Okay so this story starts with an thrift shop buy (well not a thrift shop exactly but Ebay which is pretty much the same thing)...I was lucky enough to win an auction of fabric remnants etc from a ladies clear out for only .99 cents....If that wasn't wow enough when it arrived at my doorstep in the huge bag of fabric was 5 long strips of joined squares - like someone had started a patchwork quilt but it was relegated to the UFO basket. As I was washing and ironing all the bits and pieces I kept thinking what I should do with them, it seemed a shame to not use them as they are and so I decided to finish that quilt.....This is a quick tutorial about how I did it so if you ever come across unfinished patchwork bits and pieces you can do the same ;)
Okay so as I said there were 5 long strips......Now they alone weren't wide enough to make a blanket so I first cut them all in half..............lucky for me the original project starter had sewn 29 squares in each strip.
Right so as you can see it still isn't that wide so I decided to place a long strip in between each patchwork square row.....lucky one of my finds the week before at my local op shop was a fabulous piece of tartan flannel.........So I did a simple job of sewing the strips to the long lengths until I had this:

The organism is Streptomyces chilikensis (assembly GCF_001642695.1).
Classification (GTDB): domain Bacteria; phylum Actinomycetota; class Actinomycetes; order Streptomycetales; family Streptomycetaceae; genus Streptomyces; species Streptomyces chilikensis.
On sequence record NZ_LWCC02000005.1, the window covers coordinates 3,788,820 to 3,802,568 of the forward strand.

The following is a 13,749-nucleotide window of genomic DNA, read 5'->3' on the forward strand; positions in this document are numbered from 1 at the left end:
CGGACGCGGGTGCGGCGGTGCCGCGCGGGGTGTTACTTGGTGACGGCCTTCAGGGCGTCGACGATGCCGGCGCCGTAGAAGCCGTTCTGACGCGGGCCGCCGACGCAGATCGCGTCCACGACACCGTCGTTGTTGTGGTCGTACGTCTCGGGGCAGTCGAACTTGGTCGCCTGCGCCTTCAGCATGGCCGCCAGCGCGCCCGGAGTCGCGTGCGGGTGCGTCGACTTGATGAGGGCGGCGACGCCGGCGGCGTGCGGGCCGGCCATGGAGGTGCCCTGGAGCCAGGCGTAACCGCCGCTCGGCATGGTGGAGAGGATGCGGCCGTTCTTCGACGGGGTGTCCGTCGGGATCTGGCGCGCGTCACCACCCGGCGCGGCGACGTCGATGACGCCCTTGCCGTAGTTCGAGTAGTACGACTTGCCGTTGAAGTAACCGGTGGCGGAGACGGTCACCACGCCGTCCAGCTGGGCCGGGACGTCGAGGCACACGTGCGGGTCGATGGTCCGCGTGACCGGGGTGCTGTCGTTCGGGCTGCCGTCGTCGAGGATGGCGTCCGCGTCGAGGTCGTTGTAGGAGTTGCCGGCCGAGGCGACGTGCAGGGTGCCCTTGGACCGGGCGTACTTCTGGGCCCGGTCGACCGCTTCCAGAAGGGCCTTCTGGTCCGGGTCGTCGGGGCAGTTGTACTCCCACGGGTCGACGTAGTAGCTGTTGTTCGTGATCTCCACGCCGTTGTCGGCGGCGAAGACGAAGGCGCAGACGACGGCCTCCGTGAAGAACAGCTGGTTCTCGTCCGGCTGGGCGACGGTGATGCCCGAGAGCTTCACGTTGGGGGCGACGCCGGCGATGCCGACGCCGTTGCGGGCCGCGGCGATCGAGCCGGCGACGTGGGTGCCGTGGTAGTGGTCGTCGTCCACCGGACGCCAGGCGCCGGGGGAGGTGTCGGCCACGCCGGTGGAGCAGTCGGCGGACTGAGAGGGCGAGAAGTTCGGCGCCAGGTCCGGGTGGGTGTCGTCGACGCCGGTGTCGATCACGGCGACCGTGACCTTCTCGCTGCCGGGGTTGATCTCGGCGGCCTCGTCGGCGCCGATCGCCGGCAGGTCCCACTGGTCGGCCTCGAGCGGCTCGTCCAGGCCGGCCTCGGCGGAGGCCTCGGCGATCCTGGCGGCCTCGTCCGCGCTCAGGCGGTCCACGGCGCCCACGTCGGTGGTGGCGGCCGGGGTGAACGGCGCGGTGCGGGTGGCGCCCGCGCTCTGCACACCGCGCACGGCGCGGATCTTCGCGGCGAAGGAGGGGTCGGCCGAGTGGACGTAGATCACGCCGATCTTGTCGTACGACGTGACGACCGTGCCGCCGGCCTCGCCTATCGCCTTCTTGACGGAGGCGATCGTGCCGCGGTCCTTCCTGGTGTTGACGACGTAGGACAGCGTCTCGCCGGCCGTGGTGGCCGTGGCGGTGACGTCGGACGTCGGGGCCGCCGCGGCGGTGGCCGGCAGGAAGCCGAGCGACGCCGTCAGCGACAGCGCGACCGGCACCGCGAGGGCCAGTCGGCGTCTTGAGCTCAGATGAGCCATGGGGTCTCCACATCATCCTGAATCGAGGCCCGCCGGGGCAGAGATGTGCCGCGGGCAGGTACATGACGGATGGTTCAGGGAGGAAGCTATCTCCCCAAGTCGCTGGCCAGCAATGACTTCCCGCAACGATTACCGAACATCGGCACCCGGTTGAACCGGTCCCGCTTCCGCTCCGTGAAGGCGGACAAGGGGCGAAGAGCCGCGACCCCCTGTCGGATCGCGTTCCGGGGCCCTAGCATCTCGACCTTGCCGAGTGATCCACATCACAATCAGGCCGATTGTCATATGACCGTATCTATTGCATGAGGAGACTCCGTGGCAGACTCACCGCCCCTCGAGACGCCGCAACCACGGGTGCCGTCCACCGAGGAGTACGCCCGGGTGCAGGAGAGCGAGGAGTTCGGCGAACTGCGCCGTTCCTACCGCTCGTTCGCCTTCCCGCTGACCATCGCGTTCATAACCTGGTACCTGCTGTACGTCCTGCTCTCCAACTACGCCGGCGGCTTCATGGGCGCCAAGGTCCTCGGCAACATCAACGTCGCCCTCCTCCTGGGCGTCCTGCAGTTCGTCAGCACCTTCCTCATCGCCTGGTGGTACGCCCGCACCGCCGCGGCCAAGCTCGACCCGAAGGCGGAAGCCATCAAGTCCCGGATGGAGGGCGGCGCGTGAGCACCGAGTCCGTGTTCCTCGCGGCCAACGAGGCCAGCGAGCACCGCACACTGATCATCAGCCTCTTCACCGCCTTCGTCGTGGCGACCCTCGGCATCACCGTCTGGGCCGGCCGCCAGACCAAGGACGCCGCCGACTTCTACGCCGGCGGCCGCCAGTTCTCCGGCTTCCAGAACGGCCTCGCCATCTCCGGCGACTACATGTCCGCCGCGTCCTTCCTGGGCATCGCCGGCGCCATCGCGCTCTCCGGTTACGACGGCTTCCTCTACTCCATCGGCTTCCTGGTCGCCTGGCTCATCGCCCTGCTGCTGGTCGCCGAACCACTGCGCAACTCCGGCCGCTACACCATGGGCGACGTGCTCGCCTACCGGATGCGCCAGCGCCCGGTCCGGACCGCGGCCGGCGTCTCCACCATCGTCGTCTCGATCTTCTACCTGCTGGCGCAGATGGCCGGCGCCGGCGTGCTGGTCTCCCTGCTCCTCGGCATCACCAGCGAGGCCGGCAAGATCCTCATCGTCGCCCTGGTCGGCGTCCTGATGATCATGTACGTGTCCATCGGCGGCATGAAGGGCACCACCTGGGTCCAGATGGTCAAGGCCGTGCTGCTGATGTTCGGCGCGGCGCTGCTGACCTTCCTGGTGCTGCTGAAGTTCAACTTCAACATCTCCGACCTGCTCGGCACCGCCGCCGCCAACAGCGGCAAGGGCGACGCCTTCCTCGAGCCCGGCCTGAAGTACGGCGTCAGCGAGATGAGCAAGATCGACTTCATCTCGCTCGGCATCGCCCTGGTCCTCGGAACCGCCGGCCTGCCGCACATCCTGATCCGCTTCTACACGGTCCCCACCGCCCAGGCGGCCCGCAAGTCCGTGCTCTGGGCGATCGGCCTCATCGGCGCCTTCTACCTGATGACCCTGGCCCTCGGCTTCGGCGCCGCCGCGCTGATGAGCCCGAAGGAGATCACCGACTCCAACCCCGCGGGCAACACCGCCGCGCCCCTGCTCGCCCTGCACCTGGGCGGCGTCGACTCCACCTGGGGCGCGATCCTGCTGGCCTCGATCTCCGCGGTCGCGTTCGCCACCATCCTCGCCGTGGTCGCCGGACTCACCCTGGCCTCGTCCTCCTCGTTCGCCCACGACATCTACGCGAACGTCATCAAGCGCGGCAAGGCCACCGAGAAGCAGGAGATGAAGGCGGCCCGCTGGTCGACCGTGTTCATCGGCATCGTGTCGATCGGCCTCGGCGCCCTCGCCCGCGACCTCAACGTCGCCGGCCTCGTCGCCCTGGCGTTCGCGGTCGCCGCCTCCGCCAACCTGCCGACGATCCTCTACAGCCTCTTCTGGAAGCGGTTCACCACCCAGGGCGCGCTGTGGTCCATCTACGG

It soon became even more apparent that the squares were not the same size or even the same shape as each other so next I had to work on squaring up the blanket. It was never going to be perfect but with my trusty tape measure I managed to cut it somewhat square overall :)
Then I had to fold over and sew down the edge I just cut (otherwise my other sewing would start to unravel.....
Here is the result.....
So next I cut a piece of material (in my case simple purple cotton) to size and then attached it as backing to my blanket - I didn't add any blanket wadding to mine but here is where you could insert the wadding to make a puffy blanket.
And then came the most expensive part of the blanket - the binding which I bought new as I didn't have anything else I could use instead - you could also use a wide ribbon here or even bias binding.
I first did a simple straight stitch all around (I mitered the corners) and then a decorative one beside it to finish off......
And here it is....the finished quilt that cost me less than $10 to make and it meant that another unfinished project out there in the world had been finished, even if it wasn't done by the original starter :)
I'm pretty chuffed with how great it came out!!!!!